Screen Shot 2015-07-22 at 1.17.49 PMMeniscus tears are among the most common knee injuries. Anyone at any age can tear a meniscus, but athletes, particularly those who play contact sports, are at higher risk for meniscus tears. When an orthopaedic surgeon references torn cartilage in the knee, they are usually referring to a torn meniscus.

To understand a meniscus tear, it helps to have a general understanding of the knee. There are three bones that meet to form your knee joint:

  • Thighbone (femur)
  • Shinbone (tibia)
  • Kneecap (patella)

Two wedge-shaped pieces of cartilage act as “shock absorbers” between your thighbone and shinbone. These are known as the. They are tough and rubbery to help cushion the joint and keep it stable.

Meniscus tears happen in different ways. Tears are classified by how they look, as well as where the tear occurs. Common tears include bucket handle, flap, and radial. Sports-related meniscus tears often occur along with other knee injuries, such as anterior cruciate ligament (ACL) tears.

Causes of a Meniscus Tear

Meniscus tears during sports will happen suddenly. Players may cause a tear by squatting and then twisting the knee. Direct contact, like a tackle, can sometimes be involved.

Older people are more likely to have degenerative meniscus tears. Cartilage weakens and wears thin over time and aged, worn tissue is more prone to tears. Just an awkward twist when getting up from a chair may be enough to cause a tear, if the menisci have weakened with age.

Symptoms of a Meniscus Tear

Most people can still walk on their injured knee, but you might feel a “pop” when you walk after you tear a meniscus. Many athletes are able to continue playing with a tear. Over  the course of 2 to 3 days however, your knee will gradually become more swollen and begin to stiffen up.

The most common symptoms of meniscus tear are:

  • Pain
  • Stiffness and swelling
  • Catching or locking of your knee
  • Weakness in the knee
  • Restricted range of motion

Without treatment, a piece of meniscus may come loose and drift into the joint. This can cause your knee to slip, pop, or lock.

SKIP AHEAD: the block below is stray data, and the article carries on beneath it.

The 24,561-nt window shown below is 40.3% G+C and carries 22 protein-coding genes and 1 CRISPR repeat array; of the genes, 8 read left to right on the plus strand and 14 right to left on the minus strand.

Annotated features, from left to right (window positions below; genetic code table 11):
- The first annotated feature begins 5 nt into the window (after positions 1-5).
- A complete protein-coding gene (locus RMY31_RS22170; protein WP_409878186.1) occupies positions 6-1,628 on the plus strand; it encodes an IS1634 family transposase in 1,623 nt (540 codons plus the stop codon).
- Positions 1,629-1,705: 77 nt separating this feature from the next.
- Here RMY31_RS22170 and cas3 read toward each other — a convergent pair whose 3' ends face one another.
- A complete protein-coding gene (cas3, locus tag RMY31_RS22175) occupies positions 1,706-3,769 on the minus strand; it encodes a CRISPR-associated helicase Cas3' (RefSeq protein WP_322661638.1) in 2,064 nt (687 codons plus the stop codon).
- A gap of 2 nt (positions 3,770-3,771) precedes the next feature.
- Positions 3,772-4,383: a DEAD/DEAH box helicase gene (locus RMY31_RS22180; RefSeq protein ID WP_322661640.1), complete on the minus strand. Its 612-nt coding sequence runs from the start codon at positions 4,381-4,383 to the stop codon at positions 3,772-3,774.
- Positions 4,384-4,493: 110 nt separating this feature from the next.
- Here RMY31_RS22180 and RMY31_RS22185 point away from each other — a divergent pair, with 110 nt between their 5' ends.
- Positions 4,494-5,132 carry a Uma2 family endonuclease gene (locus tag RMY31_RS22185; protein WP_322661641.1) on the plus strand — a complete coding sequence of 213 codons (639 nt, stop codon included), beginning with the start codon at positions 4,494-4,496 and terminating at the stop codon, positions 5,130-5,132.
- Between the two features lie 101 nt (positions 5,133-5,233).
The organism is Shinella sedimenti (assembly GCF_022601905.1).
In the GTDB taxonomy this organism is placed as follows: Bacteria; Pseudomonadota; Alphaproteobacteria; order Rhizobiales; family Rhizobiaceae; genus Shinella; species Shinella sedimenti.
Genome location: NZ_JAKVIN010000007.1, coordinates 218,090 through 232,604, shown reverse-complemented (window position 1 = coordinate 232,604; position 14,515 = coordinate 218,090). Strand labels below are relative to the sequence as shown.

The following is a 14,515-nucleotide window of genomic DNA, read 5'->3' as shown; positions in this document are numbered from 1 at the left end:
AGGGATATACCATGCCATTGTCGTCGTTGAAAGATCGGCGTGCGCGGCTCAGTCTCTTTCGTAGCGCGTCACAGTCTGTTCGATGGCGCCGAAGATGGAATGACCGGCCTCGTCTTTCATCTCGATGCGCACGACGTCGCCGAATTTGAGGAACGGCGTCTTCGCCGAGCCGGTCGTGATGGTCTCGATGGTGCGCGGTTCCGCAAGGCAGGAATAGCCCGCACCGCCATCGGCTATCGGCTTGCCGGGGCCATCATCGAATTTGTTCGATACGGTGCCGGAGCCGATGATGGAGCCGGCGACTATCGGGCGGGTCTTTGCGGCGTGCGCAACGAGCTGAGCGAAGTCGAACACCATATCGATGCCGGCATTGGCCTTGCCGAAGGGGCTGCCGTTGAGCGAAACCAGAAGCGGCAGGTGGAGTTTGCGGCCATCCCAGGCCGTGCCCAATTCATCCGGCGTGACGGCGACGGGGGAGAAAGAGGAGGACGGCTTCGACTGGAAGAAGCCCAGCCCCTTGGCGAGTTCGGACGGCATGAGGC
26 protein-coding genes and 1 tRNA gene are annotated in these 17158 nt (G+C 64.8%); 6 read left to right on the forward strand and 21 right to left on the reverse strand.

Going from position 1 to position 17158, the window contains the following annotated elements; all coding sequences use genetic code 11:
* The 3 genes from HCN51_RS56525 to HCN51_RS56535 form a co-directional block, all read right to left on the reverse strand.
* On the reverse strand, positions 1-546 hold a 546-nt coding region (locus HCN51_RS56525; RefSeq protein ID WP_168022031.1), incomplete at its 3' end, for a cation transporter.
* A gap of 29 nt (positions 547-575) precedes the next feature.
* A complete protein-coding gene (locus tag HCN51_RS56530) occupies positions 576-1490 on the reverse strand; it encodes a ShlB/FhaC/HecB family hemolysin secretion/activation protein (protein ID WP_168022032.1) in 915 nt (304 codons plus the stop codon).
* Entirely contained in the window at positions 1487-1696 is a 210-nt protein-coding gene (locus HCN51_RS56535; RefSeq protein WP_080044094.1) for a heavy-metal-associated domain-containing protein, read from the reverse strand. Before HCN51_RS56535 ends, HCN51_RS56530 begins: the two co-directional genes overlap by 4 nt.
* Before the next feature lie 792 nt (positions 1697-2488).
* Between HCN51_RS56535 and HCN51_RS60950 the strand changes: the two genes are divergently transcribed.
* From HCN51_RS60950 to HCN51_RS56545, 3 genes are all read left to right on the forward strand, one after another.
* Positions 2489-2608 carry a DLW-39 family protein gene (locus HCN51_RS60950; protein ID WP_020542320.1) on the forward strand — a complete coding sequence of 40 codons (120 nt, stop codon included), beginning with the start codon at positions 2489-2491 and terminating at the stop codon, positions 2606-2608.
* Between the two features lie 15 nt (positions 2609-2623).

Treatment for a Meniscus Tear

Treatment for your meniscus tear will depend on the type of tear you have, its size and location.

Nonsurgical Treatment

If your tear is small and on the outer edge of the meniscus, it may not require surgical repair. As long as your symptoms do not persist and your knee is stable, nonsurgical treatment may be all you need. Treatment includes the popular RICE method:

  • Rest
  • Ice
  • Compression
  • Elevation

Non-steroidal anti-inflammatory medicines like naproxen and ibuprofen may be used with any of the treatments above to help reduce pain and swelling.

Surgical Treatment

If nonsurgical treatment has failed, your orthopaedic surgeon may suggest arthroscopic surgery. Common surgical treatments include:

Knee Arthroscopy

Knee arthroscopy is one of the most commonly performed surgical procedures. During the procedure, a miniature camera is inserted through a small incision. This provides a clear view of the inside of the knee. Your surgeon then inserts miniature surgical instruments through other incisions to trim and repair the tear.

Meniscus Repair

Some meniscus tears can be repaired by using an arthroscopic procedure sutures the torn pieces together. Whether a tear can be successfully treated with repair depends upon the type of tear, as well as the overall condition of the injured meniscus. Because the meniscus must heal back together, recovery time for a repair is much longer than from a meniscectomy.

Partial Meniscectomy

In a partial meniscectomy, the damaged meniscus tissue is trimmed away using an arthroscopic procedure.

Rehabilitation Following Meniscus Surgery

After surgery, your surgeon may put your knee in a brace to keep it from moving. If you have had a meniscus repair procedure, you will need to use crutches for about a month to keep weight off of your knee.

Once the initial healing is complete, you will prescribed rehabilitation exercises and a physical therapy schedule. Regular exercise to restore your knee mobility and strength is necessary. You will start with exercises to improve your range of motion. Strengthening exercises will gradually be added to your rehabilitation plan.

Rehabilitation time for a meniscus repair is about 3 months. A meniscectomy requires less time for healing approximately 3 to 4 weeks.

Meniscus tears are extremely common knee injuries. With proper diagnosis, treatment, and rehabilitation, patients often return to their pre-injury abilities.